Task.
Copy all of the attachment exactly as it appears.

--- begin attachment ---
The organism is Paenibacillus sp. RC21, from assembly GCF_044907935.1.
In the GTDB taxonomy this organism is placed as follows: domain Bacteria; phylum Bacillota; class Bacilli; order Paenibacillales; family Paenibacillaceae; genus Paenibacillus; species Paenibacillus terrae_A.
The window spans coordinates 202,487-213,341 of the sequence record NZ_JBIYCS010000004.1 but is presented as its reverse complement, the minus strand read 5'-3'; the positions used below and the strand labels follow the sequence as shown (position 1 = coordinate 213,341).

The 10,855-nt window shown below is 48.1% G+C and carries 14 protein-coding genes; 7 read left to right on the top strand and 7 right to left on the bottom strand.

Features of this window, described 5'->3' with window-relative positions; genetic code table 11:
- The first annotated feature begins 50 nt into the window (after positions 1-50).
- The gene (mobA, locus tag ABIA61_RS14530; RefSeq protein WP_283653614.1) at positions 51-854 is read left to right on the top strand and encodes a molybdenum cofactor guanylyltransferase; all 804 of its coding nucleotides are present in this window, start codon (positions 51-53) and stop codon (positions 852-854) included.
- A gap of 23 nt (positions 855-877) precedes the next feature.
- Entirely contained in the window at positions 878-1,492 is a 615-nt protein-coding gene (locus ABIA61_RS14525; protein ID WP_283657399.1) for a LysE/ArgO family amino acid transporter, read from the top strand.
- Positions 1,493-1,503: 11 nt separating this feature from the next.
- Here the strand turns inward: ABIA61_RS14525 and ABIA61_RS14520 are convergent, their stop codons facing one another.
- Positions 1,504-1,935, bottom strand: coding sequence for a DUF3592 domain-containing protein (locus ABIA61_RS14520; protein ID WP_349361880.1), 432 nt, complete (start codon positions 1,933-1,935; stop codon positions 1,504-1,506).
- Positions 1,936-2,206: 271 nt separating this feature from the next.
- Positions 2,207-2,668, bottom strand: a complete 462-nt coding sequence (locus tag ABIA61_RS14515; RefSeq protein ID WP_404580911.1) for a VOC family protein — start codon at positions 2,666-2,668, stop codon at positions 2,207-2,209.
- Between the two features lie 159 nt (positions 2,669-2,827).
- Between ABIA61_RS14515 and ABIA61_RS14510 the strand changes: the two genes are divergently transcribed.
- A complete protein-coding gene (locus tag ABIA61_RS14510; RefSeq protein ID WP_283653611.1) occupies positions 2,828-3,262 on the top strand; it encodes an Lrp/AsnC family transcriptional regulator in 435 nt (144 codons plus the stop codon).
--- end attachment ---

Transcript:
The organism is Paenibacillus sp. RC21, from assembly GCF_044907935.1.
In the GTDB taxonomy this organism is placed as follows: domain Bacteria; phylum Bacillota; class Bacilli; order Paenibacillales; family Paenibacillaceae; genus Paenibacillus; species Paenibacillus terrae_A.
The window spans coordinates 202,487-213,341 of the sequence record NZ_JBIYCS010000004.1 but is presented as its reverse complement, the minus strand read 5'-3'; the positions used below and the strand labels follow the sequence as shown (position 1 = coordinate 213,341).

The 10,855-nt window shown below is 48.1% G+C and carries 14 protein-coding genes; 7 read left to right on the top strand and 7 right to left on the bottom strand.

Features of this window, described 5'->3' with window-relative positions; genetic code table 11:
- The first annotated feature begins 50 nt into the window (after positions 1-50).
- The gene (mobA, locus tag ABIA61_RS14530; RefSeq protein WP_283653614.1) at positions 51-854 is read left to right on the top strand and encodes a molybdenum cofactor guanylyltransferase; all 804 of its coding nucleotides are present in this window, start codon (positions 51-53) and stop codon (positions 852-854) included.
- A gap of 23 nt (positions 855-877) precedes the next feature.
- Entirely contained in the window at positions 878-1,492 is a 615-nt protein-coding gene (locus ABIA61_RS14525; protein ID WP_283657399.1) for a LysE/ArgO family amino acid transporter, read from the top strand.
- Positions 1,493-1,503: 11 nt separating this feature from the next.
- Here the strand turns inward: ABIA61_RS14525 and ABIA61_RS14520 are convergent, their stop codons facing one another.
- Positions 1,504-1,935, bottom strand: coding sequence for a DUF3592 domain-containing protein (locus ABIA61_RS14520; protein ID WP_349361880.1), 432 nt, complete (start codon positions 1,933-1,935; stop codon positions 1,504-1,506).
- Positions 1,936-2,206: 271 nt separating this feature from the next.
- Positions 2,207-2,668, bottom strand: a complete 462-nt coding sequence (locus tag ABIA61_RS14515; RefSeq protein ID WP_404580911.1) for a VOC family protein — start codon at positions 2,666-2,668, stop codon at positions 2,207-2,209.
- Between the two features lie 159 nt (positions 2,669-2,827).
- Between ABIA61_RS14515 and ABIA61_RS14510 the strand changes: the two genes are divergently transcribed.
- A complete protein-coding gene (locus tag ABIA61_RS14510; RefSeq protein ID WP_283653611.1) occupies positions 2,828-3,262 on the top strand; it encodes an Lrp/AsnC family transcriptional regulator in 435 nt (144 codons plus the stop codon).